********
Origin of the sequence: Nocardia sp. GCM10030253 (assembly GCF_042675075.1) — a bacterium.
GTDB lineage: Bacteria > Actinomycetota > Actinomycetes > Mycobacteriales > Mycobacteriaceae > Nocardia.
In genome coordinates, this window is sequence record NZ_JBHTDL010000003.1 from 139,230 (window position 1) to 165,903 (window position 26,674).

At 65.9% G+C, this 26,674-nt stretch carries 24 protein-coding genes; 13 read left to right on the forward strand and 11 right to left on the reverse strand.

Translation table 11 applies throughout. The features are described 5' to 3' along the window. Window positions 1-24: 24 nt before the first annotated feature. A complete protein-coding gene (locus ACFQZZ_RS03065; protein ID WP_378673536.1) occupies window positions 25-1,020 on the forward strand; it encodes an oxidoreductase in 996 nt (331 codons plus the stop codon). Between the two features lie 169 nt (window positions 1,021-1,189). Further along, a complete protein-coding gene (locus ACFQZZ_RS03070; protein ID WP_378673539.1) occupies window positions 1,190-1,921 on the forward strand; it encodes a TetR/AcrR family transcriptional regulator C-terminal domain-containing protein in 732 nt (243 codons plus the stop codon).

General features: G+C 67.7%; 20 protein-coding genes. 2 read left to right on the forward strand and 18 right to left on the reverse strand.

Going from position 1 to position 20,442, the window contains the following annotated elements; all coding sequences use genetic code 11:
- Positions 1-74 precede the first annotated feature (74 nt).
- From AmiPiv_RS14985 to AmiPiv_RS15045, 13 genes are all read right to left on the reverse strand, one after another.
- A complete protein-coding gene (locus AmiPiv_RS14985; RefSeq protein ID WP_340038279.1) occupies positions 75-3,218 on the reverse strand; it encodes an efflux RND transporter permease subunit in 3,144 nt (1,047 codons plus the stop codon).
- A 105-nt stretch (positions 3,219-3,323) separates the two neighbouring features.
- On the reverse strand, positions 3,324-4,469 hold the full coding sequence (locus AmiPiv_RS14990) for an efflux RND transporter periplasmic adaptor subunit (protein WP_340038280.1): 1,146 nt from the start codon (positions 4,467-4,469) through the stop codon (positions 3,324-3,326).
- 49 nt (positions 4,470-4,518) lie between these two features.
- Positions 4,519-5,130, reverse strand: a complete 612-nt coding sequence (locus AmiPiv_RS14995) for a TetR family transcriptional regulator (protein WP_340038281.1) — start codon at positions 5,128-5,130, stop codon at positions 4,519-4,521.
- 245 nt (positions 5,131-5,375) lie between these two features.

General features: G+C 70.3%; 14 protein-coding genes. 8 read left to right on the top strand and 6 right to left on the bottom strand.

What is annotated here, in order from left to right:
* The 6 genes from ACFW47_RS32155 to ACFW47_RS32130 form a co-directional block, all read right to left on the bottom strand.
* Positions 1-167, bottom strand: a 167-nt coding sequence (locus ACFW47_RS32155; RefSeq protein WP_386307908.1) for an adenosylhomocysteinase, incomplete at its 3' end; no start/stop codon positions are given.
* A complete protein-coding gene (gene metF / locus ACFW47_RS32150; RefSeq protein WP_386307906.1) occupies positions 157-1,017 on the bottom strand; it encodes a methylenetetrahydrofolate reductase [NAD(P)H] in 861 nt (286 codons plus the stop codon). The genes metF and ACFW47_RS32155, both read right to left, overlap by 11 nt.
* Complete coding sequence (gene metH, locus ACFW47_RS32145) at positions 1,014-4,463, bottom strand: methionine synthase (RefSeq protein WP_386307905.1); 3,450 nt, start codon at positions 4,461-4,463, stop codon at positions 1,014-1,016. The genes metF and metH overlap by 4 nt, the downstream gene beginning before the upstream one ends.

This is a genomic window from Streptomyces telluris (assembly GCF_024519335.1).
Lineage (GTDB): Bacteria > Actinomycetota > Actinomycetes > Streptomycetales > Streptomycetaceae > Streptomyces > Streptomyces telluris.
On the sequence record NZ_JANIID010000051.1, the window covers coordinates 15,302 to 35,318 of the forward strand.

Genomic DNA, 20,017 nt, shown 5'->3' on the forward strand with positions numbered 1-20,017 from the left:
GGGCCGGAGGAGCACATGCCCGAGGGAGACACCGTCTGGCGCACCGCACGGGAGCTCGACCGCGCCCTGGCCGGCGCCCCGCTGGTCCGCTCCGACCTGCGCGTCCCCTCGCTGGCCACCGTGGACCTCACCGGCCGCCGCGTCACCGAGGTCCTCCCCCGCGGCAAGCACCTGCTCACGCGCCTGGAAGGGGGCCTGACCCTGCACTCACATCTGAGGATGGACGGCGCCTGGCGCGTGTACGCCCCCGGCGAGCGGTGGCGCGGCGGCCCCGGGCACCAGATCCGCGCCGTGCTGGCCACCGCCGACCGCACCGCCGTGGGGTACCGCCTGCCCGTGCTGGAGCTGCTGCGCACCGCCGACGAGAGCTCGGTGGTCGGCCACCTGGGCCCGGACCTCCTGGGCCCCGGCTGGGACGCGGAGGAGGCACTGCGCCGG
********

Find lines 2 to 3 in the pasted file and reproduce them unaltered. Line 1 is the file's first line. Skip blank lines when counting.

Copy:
GTDB lineage: Bacteria > Actinomycetota > Actinomycetes > Mycobacteriales > Mycobacteriaceae > Nocardia.
In genome coordinates, this window is sequence record NZ_JBHTDL010000003.1 from 139,230 (window position 1) to 165,903 (window position 26,674).